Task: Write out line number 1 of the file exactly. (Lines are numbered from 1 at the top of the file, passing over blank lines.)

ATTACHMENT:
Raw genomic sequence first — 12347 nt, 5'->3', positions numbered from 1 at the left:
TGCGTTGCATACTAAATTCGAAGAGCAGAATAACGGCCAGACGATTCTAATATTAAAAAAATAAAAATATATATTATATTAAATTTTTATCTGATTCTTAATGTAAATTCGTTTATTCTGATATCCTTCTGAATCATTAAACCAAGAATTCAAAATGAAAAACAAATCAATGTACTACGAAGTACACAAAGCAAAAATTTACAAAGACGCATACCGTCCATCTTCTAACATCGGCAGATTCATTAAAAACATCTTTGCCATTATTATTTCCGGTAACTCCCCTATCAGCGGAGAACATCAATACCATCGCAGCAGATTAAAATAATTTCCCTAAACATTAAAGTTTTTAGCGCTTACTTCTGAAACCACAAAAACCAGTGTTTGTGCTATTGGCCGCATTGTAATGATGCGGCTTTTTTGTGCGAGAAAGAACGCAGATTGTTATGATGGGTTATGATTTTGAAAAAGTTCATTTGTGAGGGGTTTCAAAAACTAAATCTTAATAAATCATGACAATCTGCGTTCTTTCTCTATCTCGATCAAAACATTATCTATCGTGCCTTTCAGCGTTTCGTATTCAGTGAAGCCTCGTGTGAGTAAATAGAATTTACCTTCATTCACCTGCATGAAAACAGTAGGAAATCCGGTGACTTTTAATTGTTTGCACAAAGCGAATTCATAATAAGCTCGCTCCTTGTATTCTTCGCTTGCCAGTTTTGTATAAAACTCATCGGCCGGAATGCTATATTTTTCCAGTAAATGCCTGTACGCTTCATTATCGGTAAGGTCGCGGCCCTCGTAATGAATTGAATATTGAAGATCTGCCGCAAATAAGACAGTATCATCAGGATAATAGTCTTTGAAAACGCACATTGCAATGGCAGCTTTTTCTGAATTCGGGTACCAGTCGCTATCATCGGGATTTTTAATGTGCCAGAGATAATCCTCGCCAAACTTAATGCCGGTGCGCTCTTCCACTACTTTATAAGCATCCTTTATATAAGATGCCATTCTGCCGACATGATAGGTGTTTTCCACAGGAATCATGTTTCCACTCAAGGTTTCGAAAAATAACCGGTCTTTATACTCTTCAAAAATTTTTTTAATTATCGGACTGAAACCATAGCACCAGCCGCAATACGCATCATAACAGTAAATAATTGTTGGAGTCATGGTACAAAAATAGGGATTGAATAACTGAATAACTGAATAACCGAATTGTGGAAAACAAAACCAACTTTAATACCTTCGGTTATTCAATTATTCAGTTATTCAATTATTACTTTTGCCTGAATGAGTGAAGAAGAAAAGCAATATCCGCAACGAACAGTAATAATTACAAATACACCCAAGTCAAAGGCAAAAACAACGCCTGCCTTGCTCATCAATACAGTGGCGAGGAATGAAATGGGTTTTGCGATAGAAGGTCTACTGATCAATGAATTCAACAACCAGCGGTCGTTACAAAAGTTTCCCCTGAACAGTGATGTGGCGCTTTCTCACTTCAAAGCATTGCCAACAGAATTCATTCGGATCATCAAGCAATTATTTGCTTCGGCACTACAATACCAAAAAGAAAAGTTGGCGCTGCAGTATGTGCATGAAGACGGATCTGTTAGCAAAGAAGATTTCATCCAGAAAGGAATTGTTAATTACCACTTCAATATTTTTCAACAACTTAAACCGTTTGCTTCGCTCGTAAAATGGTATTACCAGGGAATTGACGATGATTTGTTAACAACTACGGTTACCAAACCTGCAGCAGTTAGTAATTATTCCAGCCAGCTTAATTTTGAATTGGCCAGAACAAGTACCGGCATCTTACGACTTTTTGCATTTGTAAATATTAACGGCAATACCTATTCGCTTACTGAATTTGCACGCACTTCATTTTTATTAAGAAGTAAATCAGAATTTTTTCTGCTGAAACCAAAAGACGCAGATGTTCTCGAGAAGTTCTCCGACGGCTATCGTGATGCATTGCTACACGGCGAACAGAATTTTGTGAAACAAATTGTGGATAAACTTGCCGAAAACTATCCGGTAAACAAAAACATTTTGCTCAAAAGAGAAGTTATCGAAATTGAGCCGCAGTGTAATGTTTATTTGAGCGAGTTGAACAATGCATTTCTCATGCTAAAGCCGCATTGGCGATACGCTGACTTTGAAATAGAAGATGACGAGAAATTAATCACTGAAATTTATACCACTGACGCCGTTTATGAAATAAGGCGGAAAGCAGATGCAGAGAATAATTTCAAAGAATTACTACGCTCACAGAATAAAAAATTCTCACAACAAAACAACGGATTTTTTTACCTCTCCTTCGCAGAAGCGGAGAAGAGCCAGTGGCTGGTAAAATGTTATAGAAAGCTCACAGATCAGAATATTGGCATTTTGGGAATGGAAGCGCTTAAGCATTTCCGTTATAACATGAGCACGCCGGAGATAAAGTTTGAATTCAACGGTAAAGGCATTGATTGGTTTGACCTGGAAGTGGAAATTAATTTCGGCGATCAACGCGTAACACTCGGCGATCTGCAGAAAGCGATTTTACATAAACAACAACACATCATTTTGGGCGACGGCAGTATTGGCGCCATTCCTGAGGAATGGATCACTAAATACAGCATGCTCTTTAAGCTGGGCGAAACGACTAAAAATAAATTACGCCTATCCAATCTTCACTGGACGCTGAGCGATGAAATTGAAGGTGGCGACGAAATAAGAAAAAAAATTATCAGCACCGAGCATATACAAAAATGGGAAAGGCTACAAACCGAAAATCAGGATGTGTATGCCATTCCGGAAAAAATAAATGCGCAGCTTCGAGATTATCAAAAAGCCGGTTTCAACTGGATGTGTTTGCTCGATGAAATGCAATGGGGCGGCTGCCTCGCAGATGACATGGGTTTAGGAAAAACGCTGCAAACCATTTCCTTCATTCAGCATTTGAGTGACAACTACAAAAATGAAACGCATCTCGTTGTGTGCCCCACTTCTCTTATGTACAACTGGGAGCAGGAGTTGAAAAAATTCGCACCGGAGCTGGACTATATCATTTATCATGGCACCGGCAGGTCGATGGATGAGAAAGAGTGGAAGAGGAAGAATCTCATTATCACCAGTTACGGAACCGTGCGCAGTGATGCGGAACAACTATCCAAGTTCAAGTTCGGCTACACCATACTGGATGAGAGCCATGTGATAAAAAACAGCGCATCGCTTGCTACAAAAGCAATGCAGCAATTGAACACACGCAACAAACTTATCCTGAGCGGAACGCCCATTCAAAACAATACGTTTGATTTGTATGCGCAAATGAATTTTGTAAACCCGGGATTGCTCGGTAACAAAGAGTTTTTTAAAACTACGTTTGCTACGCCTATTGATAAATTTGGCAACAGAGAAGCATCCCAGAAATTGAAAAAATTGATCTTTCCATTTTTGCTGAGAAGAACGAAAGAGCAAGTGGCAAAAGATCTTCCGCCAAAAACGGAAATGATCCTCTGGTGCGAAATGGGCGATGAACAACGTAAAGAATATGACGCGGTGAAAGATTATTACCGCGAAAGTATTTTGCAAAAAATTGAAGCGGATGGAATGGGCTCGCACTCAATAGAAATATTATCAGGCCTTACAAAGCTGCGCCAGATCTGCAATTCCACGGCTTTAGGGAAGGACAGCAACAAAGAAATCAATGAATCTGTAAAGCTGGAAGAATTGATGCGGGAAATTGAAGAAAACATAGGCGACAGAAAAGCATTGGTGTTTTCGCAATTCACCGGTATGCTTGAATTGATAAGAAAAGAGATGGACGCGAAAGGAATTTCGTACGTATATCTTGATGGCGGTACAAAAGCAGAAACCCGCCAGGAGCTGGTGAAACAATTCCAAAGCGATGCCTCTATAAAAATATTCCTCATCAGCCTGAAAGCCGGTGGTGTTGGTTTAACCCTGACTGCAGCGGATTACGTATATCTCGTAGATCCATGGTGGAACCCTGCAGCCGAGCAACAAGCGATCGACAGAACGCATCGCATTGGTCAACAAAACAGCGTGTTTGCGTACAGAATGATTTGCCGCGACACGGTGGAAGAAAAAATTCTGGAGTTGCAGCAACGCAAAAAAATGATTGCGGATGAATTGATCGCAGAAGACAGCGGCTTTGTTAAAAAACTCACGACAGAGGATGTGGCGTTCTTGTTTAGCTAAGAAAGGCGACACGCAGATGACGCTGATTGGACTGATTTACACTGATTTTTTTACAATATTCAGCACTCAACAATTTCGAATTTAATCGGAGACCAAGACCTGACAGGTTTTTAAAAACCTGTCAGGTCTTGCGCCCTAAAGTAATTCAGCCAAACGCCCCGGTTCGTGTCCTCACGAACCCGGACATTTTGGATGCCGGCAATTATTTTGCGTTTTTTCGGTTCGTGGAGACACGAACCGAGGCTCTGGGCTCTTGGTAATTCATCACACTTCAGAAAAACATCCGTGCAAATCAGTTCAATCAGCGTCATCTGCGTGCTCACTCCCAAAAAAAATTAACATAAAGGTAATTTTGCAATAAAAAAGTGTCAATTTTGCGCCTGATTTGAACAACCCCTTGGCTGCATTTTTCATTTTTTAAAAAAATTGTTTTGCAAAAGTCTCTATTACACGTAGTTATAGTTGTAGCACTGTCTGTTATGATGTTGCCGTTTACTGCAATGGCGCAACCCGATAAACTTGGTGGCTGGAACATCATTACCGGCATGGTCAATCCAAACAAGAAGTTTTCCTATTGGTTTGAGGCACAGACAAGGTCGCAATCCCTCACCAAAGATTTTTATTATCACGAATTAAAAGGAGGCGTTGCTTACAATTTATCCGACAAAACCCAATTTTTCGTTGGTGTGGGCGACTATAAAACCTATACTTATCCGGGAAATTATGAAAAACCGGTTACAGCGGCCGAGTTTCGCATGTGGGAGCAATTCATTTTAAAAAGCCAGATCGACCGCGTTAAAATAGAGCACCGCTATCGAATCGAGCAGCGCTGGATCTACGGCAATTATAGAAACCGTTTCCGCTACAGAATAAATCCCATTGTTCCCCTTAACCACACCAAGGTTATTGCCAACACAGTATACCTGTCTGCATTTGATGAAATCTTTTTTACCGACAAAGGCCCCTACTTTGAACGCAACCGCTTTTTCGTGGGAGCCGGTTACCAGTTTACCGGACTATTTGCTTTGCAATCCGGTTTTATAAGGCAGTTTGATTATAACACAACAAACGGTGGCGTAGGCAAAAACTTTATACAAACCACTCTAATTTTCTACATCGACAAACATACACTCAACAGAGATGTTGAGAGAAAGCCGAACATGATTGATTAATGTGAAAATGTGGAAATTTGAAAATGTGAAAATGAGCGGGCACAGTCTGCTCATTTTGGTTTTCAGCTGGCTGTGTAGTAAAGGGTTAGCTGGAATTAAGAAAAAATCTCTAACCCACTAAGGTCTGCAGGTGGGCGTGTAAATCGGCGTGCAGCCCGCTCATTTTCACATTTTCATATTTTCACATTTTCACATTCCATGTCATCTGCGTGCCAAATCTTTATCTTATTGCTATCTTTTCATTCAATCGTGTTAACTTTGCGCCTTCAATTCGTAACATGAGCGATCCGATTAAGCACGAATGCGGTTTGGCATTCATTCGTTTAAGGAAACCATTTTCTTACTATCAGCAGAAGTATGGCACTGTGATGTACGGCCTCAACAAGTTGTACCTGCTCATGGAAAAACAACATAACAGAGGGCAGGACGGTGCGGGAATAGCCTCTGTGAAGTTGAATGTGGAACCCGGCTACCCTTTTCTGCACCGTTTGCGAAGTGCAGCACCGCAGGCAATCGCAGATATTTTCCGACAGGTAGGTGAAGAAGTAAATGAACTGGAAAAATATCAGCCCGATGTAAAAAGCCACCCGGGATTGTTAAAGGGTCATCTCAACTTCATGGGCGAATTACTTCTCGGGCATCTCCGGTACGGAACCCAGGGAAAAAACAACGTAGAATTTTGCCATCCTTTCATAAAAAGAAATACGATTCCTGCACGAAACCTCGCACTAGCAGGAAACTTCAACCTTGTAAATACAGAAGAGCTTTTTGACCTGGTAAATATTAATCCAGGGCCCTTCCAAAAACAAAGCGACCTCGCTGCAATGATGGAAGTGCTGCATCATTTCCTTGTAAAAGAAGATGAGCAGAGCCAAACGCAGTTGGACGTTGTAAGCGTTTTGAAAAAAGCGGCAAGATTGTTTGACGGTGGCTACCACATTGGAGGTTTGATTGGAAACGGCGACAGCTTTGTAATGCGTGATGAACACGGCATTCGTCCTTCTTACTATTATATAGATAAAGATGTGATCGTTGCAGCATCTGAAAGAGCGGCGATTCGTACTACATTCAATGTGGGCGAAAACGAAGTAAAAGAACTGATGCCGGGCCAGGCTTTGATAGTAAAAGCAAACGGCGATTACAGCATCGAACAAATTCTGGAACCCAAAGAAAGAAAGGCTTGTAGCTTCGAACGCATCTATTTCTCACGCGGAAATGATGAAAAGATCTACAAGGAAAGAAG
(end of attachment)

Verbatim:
Raw genomic sequence first — 12347 nt, 5'->3', positions numbered from 1 at the left: